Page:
"We were happy the auction did so well," said Antonio Vasquez, chairman of Altadis, who traveled from Madrid for the dinner. "There was some concern before the sale [because Castro had not signed the boxes], but it did very well."

Everything also went pretty well for the hundreds of cigar smokers who filled Havana during the week for the festival. One of the highlights was the opportunity to try three new Cohiba sizes with five-year-old maduro wrappers. They were the Genios, 52 ring by 5 1/2 inches; Mágicos, 52 by 4 1/2 inches; and Secretos, 40 by 4 1/3 inches. The dark-wrapper smokes were originally supposed to have small pigtail ends, but the caps were left round like normal Cohibas in the end because the Cubans believed it was not in keeping with the brand. Who cares, anyway? The new trio is excellent.

I have a slight preference for the two larger sizes. I would rate them both "classic" quality, or 95—100 points. They share the wonderful Cohiba character of a soft texture and rich, round yet refined style. The aged maduro wrapper gives them a spicier, coffee-bean and dark- chocolate flavor profile compared with a normal Cohiba. Some might even call it roasted. I find that the extra two years on the wrapper delivers more balance to the cigar than many of the edición limitadas I have smoked over the years. The three-year-old dark wrapper on the limitadas sometimes slightly dominates the flavor. Not so with the new Cohibas. The cigars are expected to be on the market this summer.

The cigars are made in the El Laguito and H. Upmann factories. The former is the mother factory for the Cohiba, whereby it controls the blend and quality of the island's most prestigious brand. Twelve rollers at El Laguito are rolling the two larger-size maduros while the smaller one is made in Partagas. One of the managers of El Laguito, in describing the new cigars, using the word chocolate when I dropped in at the factory a few weeks before the festival.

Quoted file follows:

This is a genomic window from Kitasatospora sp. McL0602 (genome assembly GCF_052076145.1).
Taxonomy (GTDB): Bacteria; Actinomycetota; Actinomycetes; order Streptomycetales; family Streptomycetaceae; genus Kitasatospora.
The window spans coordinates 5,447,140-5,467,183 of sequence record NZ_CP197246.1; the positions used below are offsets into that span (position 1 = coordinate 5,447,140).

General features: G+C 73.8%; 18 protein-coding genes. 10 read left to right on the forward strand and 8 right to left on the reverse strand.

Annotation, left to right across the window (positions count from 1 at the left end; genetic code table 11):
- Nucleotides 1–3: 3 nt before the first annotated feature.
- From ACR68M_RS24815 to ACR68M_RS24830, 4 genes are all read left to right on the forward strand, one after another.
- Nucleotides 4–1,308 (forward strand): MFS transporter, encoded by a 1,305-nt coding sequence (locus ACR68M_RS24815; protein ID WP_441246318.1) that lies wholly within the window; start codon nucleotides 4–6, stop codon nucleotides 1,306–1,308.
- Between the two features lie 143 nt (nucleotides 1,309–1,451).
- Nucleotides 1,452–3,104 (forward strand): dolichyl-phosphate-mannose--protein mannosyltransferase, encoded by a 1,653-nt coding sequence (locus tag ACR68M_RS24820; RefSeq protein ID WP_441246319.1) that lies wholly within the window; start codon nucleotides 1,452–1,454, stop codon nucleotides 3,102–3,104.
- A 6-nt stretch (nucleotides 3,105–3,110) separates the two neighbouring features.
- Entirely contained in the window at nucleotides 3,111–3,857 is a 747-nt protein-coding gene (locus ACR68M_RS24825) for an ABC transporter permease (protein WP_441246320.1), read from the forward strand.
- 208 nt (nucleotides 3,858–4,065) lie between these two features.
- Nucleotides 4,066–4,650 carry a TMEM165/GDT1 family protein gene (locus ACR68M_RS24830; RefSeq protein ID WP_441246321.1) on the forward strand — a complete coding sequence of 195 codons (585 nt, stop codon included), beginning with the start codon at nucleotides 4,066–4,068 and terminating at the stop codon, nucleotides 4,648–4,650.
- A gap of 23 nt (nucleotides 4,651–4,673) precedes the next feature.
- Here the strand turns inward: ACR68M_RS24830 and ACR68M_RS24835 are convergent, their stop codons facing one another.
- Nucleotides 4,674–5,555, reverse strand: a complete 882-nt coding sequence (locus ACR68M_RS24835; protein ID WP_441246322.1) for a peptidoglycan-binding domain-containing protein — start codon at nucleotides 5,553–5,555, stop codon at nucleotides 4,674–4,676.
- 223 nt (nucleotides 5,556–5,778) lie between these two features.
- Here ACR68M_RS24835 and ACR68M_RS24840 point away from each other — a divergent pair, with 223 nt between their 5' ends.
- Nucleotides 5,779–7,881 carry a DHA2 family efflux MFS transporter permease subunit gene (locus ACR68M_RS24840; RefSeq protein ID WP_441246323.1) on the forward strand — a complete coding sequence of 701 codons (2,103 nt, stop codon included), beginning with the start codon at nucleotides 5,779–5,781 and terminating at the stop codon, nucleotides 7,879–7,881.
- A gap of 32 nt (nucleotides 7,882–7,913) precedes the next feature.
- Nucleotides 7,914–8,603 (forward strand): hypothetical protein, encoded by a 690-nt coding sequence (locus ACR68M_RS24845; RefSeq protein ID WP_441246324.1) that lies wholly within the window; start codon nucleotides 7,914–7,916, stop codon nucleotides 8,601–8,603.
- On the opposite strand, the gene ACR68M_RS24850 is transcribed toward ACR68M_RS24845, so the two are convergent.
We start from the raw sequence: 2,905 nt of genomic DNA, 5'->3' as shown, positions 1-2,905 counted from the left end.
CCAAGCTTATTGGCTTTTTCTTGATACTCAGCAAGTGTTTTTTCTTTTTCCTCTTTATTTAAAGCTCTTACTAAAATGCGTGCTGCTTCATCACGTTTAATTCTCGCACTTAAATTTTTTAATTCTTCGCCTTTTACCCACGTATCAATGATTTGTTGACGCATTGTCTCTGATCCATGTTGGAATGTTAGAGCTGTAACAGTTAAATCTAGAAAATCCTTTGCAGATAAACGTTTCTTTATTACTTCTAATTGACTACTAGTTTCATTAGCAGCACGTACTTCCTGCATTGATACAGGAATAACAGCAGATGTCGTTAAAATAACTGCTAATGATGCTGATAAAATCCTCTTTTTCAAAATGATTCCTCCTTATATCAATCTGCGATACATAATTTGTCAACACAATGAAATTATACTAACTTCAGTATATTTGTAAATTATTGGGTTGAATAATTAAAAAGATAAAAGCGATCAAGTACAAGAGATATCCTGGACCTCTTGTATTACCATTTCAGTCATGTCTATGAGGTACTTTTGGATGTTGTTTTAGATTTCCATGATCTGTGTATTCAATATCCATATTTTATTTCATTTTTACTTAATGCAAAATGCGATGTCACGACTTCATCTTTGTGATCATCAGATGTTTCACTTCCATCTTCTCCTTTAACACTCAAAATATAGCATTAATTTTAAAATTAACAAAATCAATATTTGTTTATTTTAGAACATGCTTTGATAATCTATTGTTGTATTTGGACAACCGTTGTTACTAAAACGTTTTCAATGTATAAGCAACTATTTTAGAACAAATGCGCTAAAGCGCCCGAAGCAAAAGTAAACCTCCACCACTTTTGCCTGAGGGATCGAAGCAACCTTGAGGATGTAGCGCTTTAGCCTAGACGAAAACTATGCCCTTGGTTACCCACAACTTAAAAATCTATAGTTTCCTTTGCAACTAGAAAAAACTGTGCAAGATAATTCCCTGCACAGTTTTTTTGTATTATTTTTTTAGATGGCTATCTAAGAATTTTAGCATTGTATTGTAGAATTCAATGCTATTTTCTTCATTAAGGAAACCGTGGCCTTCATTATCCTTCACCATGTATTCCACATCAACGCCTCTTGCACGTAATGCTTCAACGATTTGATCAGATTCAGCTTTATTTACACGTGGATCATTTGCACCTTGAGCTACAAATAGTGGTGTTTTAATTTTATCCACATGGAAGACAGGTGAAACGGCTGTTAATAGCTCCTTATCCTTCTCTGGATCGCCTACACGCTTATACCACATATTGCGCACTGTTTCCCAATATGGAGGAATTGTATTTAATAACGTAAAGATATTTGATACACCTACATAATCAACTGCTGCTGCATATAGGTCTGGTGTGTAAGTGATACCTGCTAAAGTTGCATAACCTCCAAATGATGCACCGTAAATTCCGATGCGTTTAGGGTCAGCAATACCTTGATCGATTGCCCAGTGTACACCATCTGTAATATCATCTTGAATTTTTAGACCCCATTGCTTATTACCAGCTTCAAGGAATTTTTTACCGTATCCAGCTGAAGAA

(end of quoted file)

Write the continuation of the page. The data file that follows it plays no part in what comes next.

I mentioned to Fernando Lopez, the director of all cigar factories on the island, that the maduros reminded me of cigars I had smoked from the early 1980s that came in boxes with maduro printed on the underside. "We are not creating anything new with these dark wrappers," Lopez said. "We are just keeping with tradition."

The new Cohiba maduro debuted at the festival.

I think many Americans have the wrong idea about what maduros are supposed to be. True maduros are not the black, almost dirty-wrapper smokes that are sold in the States. Some of those are even artificially colored. I have even seen cigars that leave black coloring on your mouth when you smoke them! True maduros are dark brown and produced from leaves that come from the top of the tobacco plant. They are picked later than other leaves; hence the word maduro, or ripe. They are then fermented and aged longer than normal wrapper leaves. I was in El Laguito when they were color-sorting a stash of Mágicos and the difference between a regular Cohiba wrapper and the maduro was impressive. The regular one almost looked like a cream-colored Connecticut wrapper compared with the dark-brown maduro.